Tonight, at a village Baptist church, it is communion. The sermon has been preached and now a different atmosphere falls. Solemnity, reverence, hush. A deacon leads a prayer of thanksgiving, recalling perhaps the agony of Christ on the cross, the disbelief that it was possible that he went through that suffering even for me, even though I still drove nails through his hands and feet with every sin I committed today.
And now let us examine ourselves, “Whoever, therefore, eats the bread or drinks the cup of the Lord in an unworthy manner will be answerable for the body and blood of the Lord”.
So, the guilt. What sin have I committed that I cannot think of now to confess? Why am I not on the verge of tears recollecting the sacrifice of my Lord?
And while ‘nothing happens’ at communion, no magic, no Catholic turning of bread and wine into body and blood, yet there is an atmosphere that says, this is different, that a particularly intense experience is required. As Charles Haddon Spurgeon put it, “At all times when you come to the communion table, count it to have been no ordinance of grace to you unless you have gone right through the veil into Christ’s own arms, or at least have touched His garment, feeling that the first object, the life and soul of the means of grace, is to touch Jesus Christ Himself”.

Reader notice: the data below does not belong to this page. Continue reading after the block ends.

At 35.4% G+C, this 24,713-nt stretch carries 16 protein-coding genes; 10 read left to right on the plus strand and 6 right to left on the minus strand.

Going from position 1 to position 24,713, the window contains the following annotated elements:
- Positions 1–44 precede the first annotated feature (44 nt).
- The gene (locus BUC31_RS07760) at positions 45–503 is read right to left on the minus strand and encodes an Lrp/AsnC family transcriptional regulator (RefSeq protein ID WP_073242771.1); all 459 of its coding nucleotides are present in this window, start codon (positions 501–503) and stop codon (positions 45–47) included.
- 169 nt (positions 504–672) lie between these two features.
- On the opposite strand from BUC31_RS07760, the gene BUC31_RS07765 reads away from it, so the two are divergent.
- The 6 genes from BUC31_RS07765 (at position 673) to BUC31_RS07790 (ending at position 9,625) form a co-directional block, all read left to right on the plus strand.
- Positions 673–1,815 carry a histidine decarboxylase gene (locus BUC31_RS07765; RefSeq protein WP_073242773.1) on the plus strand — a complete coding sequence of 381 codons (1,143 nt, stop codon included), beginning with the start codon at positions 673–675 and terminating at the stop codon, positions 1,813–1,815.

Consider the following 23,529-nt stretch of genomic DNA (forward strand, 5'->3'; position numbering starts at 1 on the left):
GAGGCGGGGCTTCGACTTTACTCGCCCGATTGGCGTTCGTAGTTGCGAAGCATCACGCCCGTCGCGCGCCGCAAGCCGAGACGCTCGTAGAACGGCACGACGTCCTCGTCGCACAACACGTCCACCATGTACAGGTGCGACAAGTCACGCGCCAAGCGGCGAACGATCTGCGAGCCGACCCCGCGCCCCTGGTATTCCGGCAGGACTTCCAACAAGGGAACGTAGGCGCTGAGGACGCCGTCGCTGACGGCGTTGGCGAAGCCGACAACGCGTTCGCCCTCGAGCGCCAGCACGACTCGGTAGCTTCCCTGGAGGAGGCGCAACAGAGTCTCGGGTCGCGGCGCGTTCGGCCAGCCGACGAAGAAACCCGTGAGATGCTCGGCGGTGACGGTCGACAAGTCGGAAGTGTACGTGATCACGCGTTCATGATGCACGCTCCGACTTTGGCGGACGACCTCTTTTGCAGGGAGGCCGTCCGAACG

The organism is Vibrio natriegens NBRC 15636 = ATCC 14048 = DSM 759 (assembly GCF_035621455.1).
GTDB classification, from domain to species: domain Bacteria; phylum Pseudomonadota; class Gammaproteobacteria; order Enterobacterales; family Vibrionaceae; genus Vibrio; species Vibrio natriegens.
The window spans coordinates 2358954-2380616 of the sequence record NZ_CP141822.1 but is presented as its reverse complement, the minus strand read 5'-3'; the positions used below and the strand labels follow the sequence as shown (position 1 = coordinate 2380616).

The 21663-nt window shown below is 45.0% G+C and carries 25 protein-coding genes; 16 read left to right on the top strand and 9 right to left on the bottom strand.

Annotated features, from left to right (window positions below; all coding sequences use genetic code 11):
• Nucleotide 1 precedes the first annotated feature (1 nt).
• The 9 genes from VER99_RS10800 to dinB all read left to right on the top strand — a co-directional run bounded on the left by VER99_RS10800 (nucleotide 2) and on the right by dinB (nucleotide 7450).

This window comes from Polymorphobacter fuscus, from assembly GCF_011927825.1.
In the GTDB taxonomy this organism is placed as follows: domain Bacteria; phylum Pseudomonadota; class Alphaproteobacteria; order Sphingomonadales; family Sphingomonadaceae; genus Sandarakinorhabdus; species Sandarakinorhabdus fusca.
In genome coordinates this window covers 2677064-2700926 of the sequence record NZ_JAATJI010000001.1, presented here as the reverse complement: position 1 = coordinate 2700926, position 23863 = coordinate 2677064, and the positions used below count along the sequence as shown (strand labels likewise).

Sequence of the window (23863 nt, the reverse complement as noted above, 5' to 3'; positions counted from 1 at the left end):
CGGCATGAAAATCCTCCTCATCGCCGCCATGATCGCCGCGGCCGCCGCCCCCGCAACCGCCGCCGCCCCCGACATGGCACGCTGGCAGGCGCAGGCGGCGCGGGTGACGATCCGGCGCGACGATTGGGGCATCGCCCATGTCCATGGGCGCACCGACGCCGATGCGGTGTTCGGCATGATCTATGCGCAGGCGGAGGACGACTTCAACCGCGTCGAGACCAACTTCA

So, should I or should I not take communion. Will I be eating and drinking judgment on myself?
As a teenager, communion left me stuck, just like the back of my shirt to the varnish on the pew on a sunny summer Sunday.
Twenty years later, I am returning to an Anglican Eucharist at a “modern Catholic” parish, week on week. Regularly turning up fairly sure I am not in a fit state to receive communion. Yet by the end of the liturgy finding myself willing to get up out of my seat, walk forward, kneel and ask to receive something from God, saying, this is how little my faith is, but I’m stretching out my hand to receive something from you. And week by week, something indefinable happens. I begin to feel that I am in a relationship of a kind with God, that my state of mind matters less than the action of God.
Twenty-five years later, I am regularly meeting with a group of people, some ‘orthodox’ believers, some not, none ordained, on a Tuesday evening in a cafe. I instinctively feel two things: that we are missing something if communion is absent from our meetings altogether and that I am free to share bread and wine with these people, because the Jesus we are seeking to follow has told us to.
Am I wrong?